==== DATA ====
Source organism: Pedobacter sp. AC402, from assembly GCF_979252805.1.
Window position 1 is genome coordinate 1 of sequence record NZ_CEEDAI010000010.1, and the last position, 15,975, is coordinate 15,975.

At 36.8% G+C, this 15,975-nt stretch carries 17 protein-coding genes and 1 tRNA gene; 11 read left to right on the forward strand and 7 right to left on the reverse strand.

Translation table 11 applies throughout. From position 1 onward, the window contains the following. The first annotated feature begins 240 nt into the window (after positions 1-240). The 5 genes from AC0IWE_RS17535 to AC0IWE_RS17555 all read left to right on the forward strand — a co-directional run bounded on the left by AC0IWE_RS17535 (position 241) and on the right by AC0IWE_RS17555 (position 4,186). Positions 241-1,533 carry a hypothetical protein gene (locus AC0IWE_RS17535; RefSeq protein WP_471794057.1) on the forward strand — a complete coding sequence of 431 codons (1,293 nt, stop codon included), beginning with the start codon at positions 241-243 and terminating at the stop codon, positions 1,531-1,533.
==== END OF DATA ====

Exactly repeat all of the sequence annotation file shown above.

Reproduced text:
Source organism: Pedobacter sp. AC402, from assembly GCF_979252805.1.
Window position 1 is genome coordinate 1 of sequence record NZ_CEEDAI010000010.1, and the last position, 15,975, is coordinate 15,975.

At 36.8% G+C, this 15,975-nt stretch carries 17 protein-coding genes and 1 tRNA gene; 11 read left to right on the forward strand and 7 right to left on the reverse strand.

Translation table 11 applies throughout. From position 1 onward, the window contains the following. The first annotated feature begins 240 nt into the window (after positions 1-240). The 5 genes from AC0IWE_RS17535 to AC0IWE_RS17555 all read left to right on the forward strand — a co-directional run bounded on the left by AC0IWE_RS17535 (position 241) and on the right by AC0IWE_RS17555 (position 4,186). Positions 241-1,533 carry a hypothetical protein gene (locus AC0IWE_RS17535; RefSeq protein WP_471794057.1) on the forward strand — a complete coding sequence of 431 codons (1,293 nt, stop codon included), beginning with the start codon at positions 241-243 and terminating at the stop codon, positions 1,531-1,533.